About

How did this website come to be? When Covid-19 shut everything down, the Metropolitan Opera opened up their streaming library. Up until that point, I had been a casual watcher of opera, whenever I can catch a performance on PBS or a live in cinema event. Before Covid-19, I had seen maybe 20 operas. With a different opera streaming every night, I watched almost all of them. No more gigs, my teaching schedule reduced, I had the time to watch opera. It was a good distraction, and my usual ways of unwinding to a silent movie—yes, that’s my way to de-stress—no longer worked. If you are familiar with silent movies in the 1920s, there is a lot of overlap between opera and the movies. If you can watch the movie, it’s easy to transition to the opera or vise versa.

The opera that started it all is Hamlet, by Ambroise Thomas. That was my entry point to studying the saxophone solos in opera. The Met’s 2010 performance is a wonderful production, and the saxophone solo expressed the choreography so well, I had to learn more about the composer and find other saxophone solos. Next I was watching Turandot (2019 production) and I heard the faint sound of the alto saxophone. After that was Werther by Massenet, then Lulu by Berg. How did the saxophone make that progression from French Grand Opera, to Puccini, finally to the Expressionist Berg?

I have spent years studying the saxophone, having received my DMA in saxophone performance at the University of Kansas in 2012. I learned the history of the saxophone, composers, performers, standard saxophone history that everyone learns when getting their doctorate. Other than the knowledge of Sax’s work at the Paris Opera, I did not learn anything about the operas that use the saxophone. Generally, these operas and ballets do not really enter the pedagogy of the saxophone, not in the same way orchestral works do. So every saxophonist learns of L’Arlésienne by Bizet, but not of the several contributions by Massenet. This website is meant to rectify those gaps in saxophone history. Really I started this as a way to organize my own notes, organize the operas themselves in order to study them better. So if I want to dig into the history of Zeitopern, I can type in “German” under language, or look by date. This database is a great starting point to learn of these larger trends of opera and ballets. So if you are writing about the saxophone in Soviet ballets, this is the perfect place to start your search.

Phase two of this project is to create saxophone solos of all of the works. I am currently working on French romantic era. Just like any other instrument learns their major solos in opera, saxophonists should have those same opportunities. Most of the solos I am arranging are grade 3-4, easy enough to learn in middle school or high school. I will give updates as the solos become available.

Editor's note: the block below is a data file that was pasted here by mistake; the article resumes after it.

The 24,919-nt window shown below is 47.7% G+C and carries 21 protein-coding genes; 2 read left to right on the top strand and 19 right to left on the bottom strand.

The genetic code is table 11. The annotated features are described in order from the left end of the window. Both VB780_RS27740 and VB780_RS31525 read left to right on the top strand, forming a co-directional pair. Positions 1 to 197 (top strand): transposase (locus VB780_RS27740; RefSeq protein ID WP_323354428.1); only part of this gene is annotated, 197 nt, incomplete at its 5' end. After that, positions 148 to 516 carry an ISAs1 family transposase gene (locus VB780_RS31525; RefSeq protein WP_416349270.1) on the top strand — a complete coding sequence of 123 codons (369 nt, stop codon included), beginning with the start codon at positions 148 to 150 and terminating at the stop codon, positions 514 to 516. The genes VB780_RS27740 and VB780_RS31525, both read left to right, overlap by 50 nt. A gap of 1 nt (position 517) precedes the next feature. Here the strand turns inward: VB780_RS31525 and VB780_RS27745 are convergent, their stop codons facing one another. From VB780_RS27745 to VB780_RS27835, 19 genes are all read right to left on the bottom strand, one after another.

If you want to know more about my playing, you can subscribe to my YouTube channel. I update it with sample recordings of etudes, opera recordings, and all district solos for the state of North Carolina. I also research saxophonists in the 1920s. In fact, I just like all history of the 1920s so if you want to know more about silent movies or the masterpieces of the Weimar cinema, email me your questions. Since there is so much overlap between silent movies and opera, I can give you my personal favorites and tell you which is better, the movie or opera? For example Fritz Lang’s Siegfried is much better than Wagner’s Siegfried and Gotterdammerung (Lang’s movie covers both operas, and in just a little over two hours). Alban Berg’s Lulu is much better than G.W. Pabst’s Pandora’s Box. Every version of Faust is excellent; F.W. Murnau’s 1926 movie or Gounod or Berlioz’s operas. As for Die Drei Groschen Oper, both the 1931 movie and the stage version are quite good. Pabst doesn’t really know how to make a comedy so there’s a bit of gothic horror in the movie, but I like the ending better than the stage version.

If you want to know how I created the database, the database collects all of the information I find through searching publisher’s catalogues. The Publisher List contains the entire list of publishers I have used to create this website. But there is more to that. I also use IMSLP and the Gallica from the French Bibliothèque to find scores no longer carried by publishing houses. And when I comes to self published works, I follow various opera houses to see what major works they are performing that are self published. Self published works are harder to find, but that is the future of publishing. I also do very general searches in various online databases like ProQuest to find reviews of major works. If you know of any opera or ballet that isn’t in the database, email me and I will add it.

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